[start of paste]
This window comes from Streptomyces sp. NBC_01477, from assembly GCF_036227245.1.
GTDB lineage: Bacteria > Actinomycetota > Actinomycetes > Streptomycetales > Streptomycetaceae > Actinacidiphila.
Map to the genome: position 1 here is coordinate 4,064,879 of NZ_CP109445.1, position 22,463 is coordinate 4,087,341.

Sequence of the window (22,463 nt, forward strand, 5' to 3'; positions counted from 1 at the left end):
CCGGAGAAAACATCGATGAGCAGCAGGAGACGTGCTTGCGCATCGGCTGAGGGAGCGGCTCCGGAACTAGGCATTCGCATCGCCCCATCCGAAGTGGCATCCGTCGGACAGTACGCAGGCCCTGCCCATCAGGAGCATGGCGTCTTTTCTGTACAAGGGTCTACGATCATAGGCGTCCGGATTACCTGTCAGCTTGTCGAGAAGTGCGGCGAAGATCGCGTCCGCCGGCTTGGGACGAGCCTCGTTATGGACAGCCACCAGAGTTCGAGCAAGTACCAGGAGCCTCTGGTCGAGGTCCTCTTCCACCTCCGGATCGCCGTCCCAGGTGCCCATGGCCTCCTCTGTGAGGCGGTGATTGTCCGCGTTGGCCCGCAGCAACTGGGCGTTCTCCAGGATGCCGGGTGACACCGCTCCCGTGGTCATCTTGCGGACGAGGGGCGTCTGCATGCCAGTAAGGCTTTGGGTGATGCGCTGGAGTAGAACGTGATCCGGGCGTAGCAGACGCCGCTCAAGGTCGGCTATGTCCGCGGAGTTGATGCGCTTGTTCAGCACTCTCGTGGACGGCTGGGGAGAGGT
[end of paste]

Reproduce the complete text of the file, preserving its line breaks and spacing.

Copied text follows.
This window comes from Streptomyces sp. NBC_01477, from assembly GCF_036227245.1.
GTDB lineage: Bacteria > Actinomycetota > Actinomycetes > Streptomycetales > Streptomycetaceae > Actinacidiphila.
Map to the genome: position 1 here is coordinate 4,064,879 of NZ_CP109445.1, position 22,463 is coordinate 4,087,341.

Sequence of the window (22,463 nt, forward strand, 5' to 3'; positions counted from 1 at the left end):
CCGGAGAAAACATCGATGAGCAGCAGGAGACGTGCTTGCGCATCGGCTGAGGGAGCGGCTCCGGAACTAGGCATTCGCATCGCCCCATCCGAAGTGGCATCCGTCGGACAGTACGCAGGCCCTGCCCATCAGGAGCATGGCGTCTTTTCTGTACAAGGGTCTACGATCATAGGCGTCCGGATTACCTGTCAGCTTGTCGAGAAGTGCGGCGAAGATCGCGTCCGCCGGCTTGGGACGAGCCTCGTTATGGACAGCCACCAGAGTTCGAGCAAGTACCAGGAGCCTCTGGTCGAGGTCCTCTTCCACCTCCGGATCGCCGTCCCAGGTGCCCATGGCCTCCTCTGTGAGGCGGTGATTGTCCGCGTTGGCCCGCAGCAACTGGGCGTTCTCCAGGATGCCGGGTGACACCGCTCCCGTGGTCATCTTGCGGACGAGGGGCGTCTGCATGCCAGTAAGGCTTTGGGTGATGCGCTGGAGTAGAACGTGATCCGGGCGTAGCAGACGCCGCTCAAGGTCGGCTATGTCCGCGGAGTTGATGCGCTTGTTCAGCACTCTCGTGGACGGCTGGGGAGAGGT